My own definition of insanity: doing the same thing, over and over, getting the same result, while simultaneously knowing the definition of insanity. Over the past two weeks, I’ve been on loop mode. I knew I was on loop mode, but history kept repeating itself. Until… a recent lunch with Amber and our friend Trish (and podcast 17 guest) said, “Ya know, you could just stop eating so many carbs in the mornings.” Let’s backtrack, mainly because I feel the need to justify why I needed to be told this essential truth in diabetes management after 18 years.
Here’s the truth: I love cereal. For real, like heart-racing, borderline-addict status love. Years have passed since I went multiple days without cereal. When do I visit the grocery store? When the cereal box is empty. Cereal is not a PC diabetes meal. It has more carbs in one bowl that some of my ketogenic friends eat in 6 months. Cereal goes better with fruit, which adds more carbs. Then you add in the dawn phenomenon, and yes, the evidence mounts against cereal. Even still, the vice has persisted through serious trial and error over many a morning, resulting in the ability to eat it most mornings without any blood sugar issues, especially over the last few years. I take the same amount of insulin everyday for roughly the same cereal and fruit. Bingo.
Until two weeks ago, when the morning schedule changed at the start of our third year of med school. Instead of a 6am alarm to go study, now the 3:30am alarm goes off to get to the hospital for our surgery clerkship. For the first time in my life, I’m beating the dawn phenomenon to the punch. The dawn phenomenon hits snooze a few times while I’m making coffee, showering, and making breakfast. Then, right when I’m about to eat breakfast at 5ish, boom goes the cortisol and growth hormone.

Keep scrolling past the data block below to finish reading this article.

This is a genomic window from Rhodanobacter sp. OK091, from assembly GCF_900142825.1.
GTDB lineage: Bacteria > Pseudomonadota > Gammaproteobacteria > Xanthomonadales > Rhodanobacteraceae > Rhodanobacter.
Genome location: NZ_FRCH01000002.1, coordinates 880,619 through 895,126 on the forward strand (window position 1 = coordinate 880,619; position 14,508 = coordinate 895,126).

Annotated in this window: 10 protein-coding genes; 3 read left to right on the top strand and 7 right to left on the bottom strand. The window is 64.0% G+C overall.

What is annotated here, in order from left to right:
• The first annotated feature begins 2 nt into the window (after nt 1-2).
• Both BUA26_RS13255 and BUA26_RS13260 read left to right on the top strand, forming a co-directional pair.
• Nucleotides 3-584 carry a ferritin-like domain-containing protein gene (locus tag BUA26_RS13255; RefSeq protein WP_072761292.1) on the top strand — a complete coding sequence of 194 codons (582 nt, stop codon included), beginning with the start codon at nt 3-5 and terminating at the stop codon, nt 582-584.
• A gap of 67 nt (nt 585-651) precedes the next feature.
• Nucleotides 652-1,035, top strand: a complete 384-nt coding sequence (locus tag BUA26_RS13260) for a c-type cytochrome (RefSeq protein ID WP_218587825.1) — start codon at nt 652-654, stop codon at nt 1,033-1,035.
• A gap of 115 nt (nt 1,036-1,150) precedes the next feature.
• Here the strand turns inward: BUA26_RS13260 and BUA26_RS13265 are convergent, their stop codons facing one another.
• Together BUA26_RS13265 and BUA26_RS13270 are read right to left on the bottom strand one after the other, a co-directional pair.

For the first two weeks of the new schedule, I’d wake up, have an alright blood sugar in 100s, retest before breakfast in the 200s, then several hours later be still in the 200s… or maybe even 300s. This is still the same bowl of cereal, at the same amount of insulin as always, but getting a much higher sugar each time. This went on until that lunch with Amber and Trish, which reminded me of the next rule:
Rule #5: Don’t eat when you’re high
Let’s preface that by saying that yes, there are times where one has to eat when high, but when given the choice and time, it just makes more sense to ride out the high before grubbing down. Surfing down the wave is easier. Is it tempting to do so? Yes, but in my experience, it usually takes more insulin to cover the food and correction than my ratios suggest.
So, where do my mornings stand now? Sadly, without cereal. Happily, with no more high blood sugars. Instead of eating a full breakfast right at 5PM, I opt for a lower carb approach like trail mix or the most energizing coffee concoction known to man. Luckily, the surgery rotation ends in 5 weeks, when the cereal life can begin anew, hopefully.